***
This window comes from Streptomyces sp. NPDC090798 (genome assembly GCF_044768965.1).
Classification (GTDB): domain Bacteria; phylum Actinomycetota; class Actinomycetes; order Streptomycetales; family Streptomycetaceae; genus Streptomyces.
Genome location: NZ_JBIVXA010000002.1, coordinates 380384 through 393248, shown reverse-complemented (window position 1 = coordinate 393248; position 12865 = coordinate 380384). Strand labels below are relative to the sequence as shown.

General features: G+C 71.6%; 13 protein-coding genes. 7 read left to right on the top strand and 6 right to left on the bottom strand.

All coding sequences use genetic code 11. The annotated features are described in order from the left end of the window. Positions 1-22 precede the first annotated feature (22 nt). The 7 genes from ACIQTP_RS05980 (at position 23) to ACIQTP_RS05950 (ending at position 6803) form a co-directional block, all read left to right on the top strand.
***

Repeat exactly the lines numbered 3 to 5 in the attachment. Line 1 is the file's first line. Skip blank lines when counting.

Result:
Genome location: NZ_JBIVXA010000002.1, coordinates 380384 through 393248, shown reverse-complemented (window position 1 = coordinate 393248; position 12865 = coordinate 380384). Strand labels below are relative to the sequence as shown.

General features: G+C 71.6%; 13 protein-coding genes. 7 read left to right on the top strand and 6 right to left on the bottom strand.

All coding sequences use genetic code 11. The annotated features are described in order from the left end of the window. Positions 1-22 precede the first annotated feature (22 nt). The 7 genes from ACIQTP_RS05980 (at position 23) to ACIQTP_RS05950 (ending at position 6803) form a co-directional block, all read left to right on the top strand.